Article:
% DOCKER(1) Docker User Manuals % Docker Community % JUNE 2014
docker-update - Update configuration of one or more containers
docker update [--blkio-weight[=[BLKIO-WEIGHT]]] [--cpu-shares[=0]] [--cpu-period[=0]] [--cpu-quota[=0]] [--cpu-rt-period[=0]] [--cpu-rt-runtime[=0]] [--cpuset-cpus[=CPUSET-CPUS]] [--cpuset-mems[=CPUSET-MEMS]] [--help] [--kernel-memory[=KERNEL-MEMORY]] [-m|--memory[=MEMORY]] [--memory-reservation[=MEMORY-RESERVATION]] [--memory-swap[=MEMORY-SWAP]] [--restart[=""]] CONTAINER [CONTAINER...]
The docker update command dynamically updates container configuration. You can use this command to prevent containers from consuming too many resources from their Docker host. With a single command, you can place limits on a single container or on many. To specify more than one container, provide space-separated list of container names or IDs.
With the exception of the --kernel-memory option, you can specify these options on a running or a stopped container. On kernel version older than 4.6, You can only update --kernel-memory on a stopped container or on a running container with kernel memory initialized.
--blkio-weight=0 Block IO weight (relative weight) accepts a weight value between 10 and 1000.
--cpu-shares=0 CPU shares (relative weight)
--cpu-period=0 Limit the CPU CFS (Completely Fair Scheduler) period
Limit the container‘s CPU usage. This flag tell the kernel to restrict the container’s CPU usage to the period you specify.
--cpu-quota=0 Limit the CPU CFS (Completely Fair Scheduler) quota
--cpu-rt-period=0 Limit the CPU real-time period in microseconds
Limit the container‘s Real Time CPU usage. This flag tell the kernel to restrict the container’s Real Time CPU usage to the period you specify.
--cpu-rt-runtime=0 Limit the CPU real-time runtime in microseconds
Limit the containers Real Time CPU usage. This flag tells the kernel to limit the amount of time in a given CPU period Real Time tasks may consume. Ex: Period of 1,000,000us and Runtime of 950,000us means that this container could consume 95% of available CPU and leave the remaining 5% to normal priority tasks.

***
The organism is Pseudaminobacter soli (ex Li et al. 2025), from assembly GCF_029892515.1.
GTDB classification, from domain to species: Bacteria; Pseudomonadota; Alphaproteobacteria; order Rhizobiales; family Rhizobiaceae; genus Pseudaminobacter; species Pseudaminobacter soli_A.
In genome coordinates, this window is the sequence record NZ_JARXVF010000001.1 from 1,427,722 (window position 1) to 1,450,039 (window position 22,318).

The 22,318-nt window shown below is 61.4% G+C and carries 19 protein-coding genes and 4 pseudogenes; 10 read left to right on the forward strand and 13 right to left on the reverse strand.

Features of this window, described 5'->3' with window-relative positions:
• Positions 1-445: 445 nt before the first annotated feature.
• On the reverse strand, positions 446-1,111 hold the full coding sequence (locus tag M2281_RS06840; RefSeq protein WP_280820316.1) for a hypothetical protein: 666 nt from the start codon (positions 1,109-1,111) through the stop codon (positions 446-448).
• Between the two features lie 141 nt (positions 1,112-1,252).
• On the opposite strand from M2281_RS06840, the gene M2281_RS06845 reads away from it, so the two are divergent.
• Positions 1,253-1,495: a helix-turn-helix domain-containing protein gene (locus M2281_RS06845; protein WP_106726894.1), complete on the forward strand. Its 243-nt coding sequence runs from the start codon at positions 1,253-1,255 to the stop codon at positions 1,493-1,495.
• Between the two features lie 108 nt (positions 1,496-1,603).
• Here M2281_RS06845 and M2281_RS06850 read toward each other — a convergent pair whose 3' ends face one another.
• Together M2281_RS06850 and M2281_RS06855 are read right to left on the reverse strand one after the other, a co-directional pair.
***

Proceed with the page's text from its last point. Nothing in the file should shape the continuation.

The sum of all runtimes across containers cannot exceed the amount allotted to the parent cgroup.
--cpuset-cpus="" CPUs in which to allow execution (0-3, 0,1)
--cpuset-mems="" Memory nodes(MEMs) in which to allow execution (0-3, 0,1). Only effective on NUMA systems.
--help Print usage statement
--kernel-memory="" Kernel memory limit (format:
<number>[<unit>], where unit = b, k, m or g)
Note that on kernel version older than 4.6, you can not update kernel memory on a running container if the container is started without kernel memory initialized, in this case, it can only be updated after it's stopped. The new setting takes effect when the container is started.
-m, --memory="" Memory limit (format: , where unit = b, k, m or g)
Note that the memory should be smaller than the already set swap memory limit. If you want update a memory limit bigger than the already set swap memory limit, you should update swap memory limit at the same time. If you don't set swap memory limit on docker create/run but only memory limit, the swap memory is double the memory limit.
--memory-reservation="" Memory soft limit (format: , where unit = b, k, m or g)
--memory-swap="" Total memory limit (memory + swap)
--restart="" Restart policy to apply when a container exits (no, on-failure[:max-retry], always, unless-stopped).
The following sections illustrate ways to use this command.
To limit a container's cpu-shares to 512, first identify the container name or ID. You can use docker ps to find these values. You can also use the ID returned from the docker run command. Then, do the following:
$ docker update --cpu-shares 512 abebf7571666
To update multiple resource configurations for multiple containers:
$ docker update --cpu-shares 512 -m 300M abebf7571666 hopeful_morse
You can update a container's kernel memory limit using the --kernel-memory option. On kernel version older than 4.6, this option can be updated on a running container only if the container was started with --kernel-memory. If the container was started without --kernel-memory you need to stop the container before updating kernel memory.
For example, if you started a container with this command:
$ docker run -dit --name test --kernel-memory 50M ubuntu bash
You can update kernel memory while the container is running:
$ docker update --kernel-memory 80M test
If you started a container without kernel memory initialized:
$ docker run -dit --name test2 --memory 300M ubuntu bash
Update kernel memory of running container
test2 will fail. You need to stop the container before updating the --kernel-memory setting. The next time you start it, the container uses the new value.
Kernel version newer than (include) 4.6 does not have this limitation, you can use
--kernel-memory the same way as other options.
You can change a container's restart policy on a running container. The new restart policy takes effect instantly after you run
docker update on a container.
To update restart policy for one or more containers:
$ docker update --restart=on-failure:3 abebf7571666 hopeful_morse
Note that if the container is started with “--rm” flag, you cannot update the restart policy for it. The
RestartPolicy are mutually exclusive for the container.